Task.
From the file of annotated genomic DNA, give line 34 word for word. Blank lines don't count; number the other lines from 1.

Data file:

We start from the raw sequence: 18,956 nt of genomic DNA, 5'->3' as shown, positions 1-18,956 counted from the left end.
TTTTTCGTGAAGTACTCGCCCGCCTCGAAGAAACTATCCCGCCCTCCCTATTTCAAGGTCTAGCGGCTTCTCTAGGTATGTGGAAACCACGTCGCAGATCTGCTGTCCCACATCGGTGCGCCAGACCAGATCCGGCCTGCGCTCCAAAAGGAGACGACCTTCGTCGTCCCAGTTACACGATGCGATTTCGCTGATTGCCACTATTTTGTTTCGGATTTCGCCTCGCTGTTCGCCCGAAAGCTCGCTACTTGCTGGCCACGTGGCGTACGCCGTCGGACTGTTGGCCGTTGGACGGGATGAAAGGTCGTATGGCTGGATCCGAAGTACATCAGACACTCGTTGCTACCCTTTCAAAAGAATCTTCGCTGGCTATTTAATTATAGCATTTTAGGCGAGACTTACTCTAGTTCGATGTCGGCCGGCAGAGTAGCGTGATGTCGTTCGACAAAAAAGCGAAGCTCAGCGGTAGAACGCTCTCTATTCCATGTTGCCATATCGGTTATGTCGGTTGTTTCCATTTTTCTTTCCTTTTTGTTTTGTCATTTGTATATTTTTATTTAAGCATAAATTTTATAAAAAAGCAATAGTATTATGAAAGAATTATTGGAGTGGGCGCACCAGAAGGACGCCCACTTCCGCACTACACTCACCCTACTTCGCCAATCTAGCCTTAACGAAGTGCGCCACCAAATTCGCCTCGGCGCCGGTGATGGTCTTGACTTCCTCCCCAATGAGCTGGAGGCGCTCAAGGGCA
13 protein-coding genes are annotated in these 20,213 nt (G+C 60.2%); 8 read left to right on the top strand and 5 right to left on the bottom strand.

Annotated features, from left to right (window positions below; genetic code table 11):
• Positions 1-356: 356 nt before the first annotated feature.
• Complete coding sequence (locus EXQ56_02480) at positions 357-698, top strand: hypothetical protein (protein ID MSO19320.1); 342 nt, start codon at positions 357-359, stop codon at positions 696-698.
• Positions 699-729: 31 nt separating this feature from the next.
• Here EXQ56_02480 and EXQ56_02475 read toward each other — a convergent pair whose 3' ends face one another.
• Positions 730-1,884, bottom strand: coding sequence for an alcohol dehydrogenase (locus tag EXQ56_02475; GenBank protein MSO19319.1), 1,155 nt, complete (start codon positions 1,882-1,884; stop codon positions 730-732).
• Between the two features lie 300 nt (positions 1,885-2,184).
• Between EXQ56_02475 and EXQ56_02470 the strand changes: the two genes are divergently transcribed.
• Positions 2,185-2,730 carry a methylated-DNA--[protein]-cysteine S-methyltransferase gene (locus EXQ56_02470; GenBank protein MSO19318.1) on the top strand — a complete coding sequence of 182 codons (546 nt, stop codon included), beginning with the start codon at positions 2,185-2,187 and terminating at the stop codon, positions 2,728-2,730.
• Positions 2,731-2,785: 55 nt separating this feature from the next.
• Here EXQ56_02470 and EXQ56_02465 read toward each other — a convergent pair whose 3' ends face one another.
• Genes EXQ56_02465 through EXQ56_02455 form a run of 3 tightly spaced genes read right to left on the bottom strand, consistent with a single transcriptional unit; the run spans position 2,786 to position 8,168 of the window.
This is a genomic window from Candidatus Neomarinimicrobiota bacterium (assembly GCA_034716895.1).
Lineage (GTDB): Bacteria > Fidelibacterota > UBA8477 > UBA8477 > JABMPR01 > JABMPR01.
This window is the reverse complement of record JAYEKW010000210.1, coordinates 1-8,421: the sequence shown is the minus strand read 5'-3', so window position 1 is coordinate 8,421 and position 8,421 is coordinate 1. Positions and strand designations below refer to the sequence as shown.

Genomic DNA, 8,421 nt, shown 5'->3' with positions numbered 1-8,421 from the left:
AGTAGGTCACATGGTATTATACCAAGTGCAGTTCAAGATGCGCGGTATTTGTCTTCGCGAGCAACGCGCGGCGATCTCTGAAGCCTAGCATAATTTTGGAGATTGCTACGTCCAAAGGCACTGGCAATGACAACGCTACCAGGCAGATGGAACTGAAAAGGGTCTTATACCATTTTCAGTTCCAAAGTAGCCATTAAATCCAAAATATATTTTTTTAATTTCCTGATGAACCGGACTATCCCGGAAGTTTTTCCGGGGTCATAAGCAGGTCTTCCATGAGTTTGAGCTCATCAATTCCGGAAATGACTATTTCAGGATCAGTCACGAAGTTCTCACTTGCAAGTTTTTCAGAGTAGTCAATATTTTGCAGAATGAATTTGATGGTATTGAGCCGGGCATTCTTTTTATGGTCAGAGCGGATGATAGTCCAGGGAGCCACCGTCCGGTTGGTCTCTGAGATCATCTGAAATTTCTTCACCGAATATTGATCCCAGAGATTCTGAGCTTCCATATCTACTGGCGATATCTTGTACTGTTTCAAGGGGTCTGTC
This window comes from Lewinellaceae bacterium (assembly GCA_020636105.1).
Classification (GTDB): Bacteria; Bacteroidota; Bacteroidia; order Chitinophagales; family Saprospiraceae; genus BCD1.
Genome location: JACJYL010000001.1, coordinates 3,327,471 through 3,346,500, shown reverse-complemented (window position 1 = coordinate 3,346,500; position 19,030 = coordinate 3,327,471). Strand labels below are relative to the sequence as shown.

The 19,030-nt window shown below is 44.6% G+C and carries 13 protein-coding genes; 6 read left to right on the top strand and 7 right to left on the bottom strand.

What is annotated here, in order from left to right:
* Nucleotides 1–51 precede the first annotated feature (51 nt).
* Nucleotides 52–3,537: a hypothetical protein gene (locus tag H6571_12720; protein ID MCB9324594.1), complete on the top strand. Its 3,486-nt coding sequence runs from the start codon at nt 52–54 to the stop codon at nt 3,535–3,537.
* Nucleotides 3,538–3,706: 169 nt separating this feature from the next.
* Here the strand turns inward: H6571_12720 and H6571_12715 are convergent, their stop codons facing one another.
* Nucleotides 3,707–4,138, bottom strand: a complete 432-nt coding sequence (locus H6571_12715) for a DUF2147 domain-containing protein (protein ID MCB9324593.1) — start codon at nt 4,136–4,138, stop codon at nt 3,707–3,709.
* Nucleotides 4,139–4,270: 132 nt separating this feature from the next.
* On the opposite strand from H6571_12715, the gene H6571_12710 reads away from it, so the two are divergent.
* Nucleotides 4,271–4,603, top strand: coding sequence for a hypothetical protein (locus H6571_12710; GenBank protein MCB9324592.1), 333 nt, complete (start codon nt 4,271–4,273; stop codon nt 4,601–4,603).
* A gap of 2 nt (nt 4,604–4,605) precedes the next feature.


* A gap of 2 nt (nt 4,604–4,605) precedes the next feature.